The appeal of lower-risk assets, such as gold and Cash ISAs, could remain high should the FTSE 100 experience a challenging near-term period. The index may have rebounded over the past two months, but a hugely challenging global economic outlook could lead to a further market crash later this year.
Despite this, investing in FTSE 100 stocks now could be a shrewd move for long-term investors. In many cases, stocks are cheap. That could make a more positive impact on your retirement prospects than gold or Cash ISAs.
Low risk and low return?
The recent market crash has understandably caused many investors to become cautious about the prospects for the FTSE 100. Therefore, demand for gold has increased. It has a long track record as a defensive asset that acts as a store of wealth during turbulent economic periods. This has catalysed its price so that it now trades close to a record high.
However, investor sentiment is likely to improve towards riskier assets such as equities over the long run. After all, the world economy has always recovered from its challenging periods. The FTSE 100 has a solid track record of posting new record highs following its various bear markets. Therefore, while gold may protect your capital in the short run from an uncertain economic outlook, its potential to deliver returns that beat the stock market over the long run may be somewhat more limited.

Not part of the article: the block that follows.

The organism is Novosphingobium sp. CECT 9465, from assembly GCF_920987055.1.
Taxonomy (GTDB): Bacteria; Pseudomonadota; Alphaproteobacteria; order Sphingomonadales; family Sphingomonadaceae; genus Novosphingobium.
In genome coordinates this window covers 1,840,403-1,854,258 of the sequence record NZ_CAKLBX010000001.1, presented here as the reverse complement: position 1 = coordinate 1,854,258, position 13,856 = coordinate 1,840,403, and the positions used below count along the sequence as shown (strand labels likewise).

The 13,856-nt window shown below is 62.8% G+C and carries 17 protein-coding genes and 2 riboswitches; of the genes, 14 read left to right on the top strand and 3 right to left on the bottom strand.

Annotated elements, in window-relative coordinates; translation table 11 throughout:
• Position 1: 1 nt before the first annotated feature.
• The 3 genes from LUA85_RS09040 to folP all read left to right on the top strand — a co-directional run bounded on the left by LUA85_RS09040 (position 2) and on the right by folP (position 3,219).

Likewise, returns from Cash ISAs could be hugely disappointing in the coming years. Low interest rates look set to remain in place over the next few years. Especially as the Bank of England seeks to stimulate the economy after what is now likely to be a significant recession in 2020. Cash ISAs may even fail to offer inflation-beating returns. And that reduces your spending power, making it more difficult to obtain a substantial retirement nest egg in the long run.
FTSE 100 risk/reward prospects
In return for the FTSE 100’s long-term recovery potential, investors may have to accept a period of high volatility and uncertainty. After all, the lockdowns imposed across the world to contain coronavirus are an unprecedented event. They could cause significant disruption for many large-cap shares in the coming months. This makes the index a far riskier investment prospect than buying gold or having a Cash ISA.
However, over the long run, the FTSE 100’s low valuations and its track record of recovery suggest its return prospects are relatively high after the recent market crash. Therefore, investors who have a long-term horizon are likely to have sufficient time for a diverse range of companies held within their portfolio to overcome short-term volatility to post high capital returns.
They could also significantly outperform other mainstream assets and may enable you to retire earlier than you had planned.
Peter Stephens has no position in any of the shares mentioned. The Motley Fool UK has no position in any of the shares mentioned. Views expressed on the companies mentioned in this article are those of the writer and therefore may differ from the official recommendations we make in our subscription services such as Share Advisor, Hidden Winners and Pro. Here at The Motley Fool we believe that considering a diverse range of insights makes us better investors.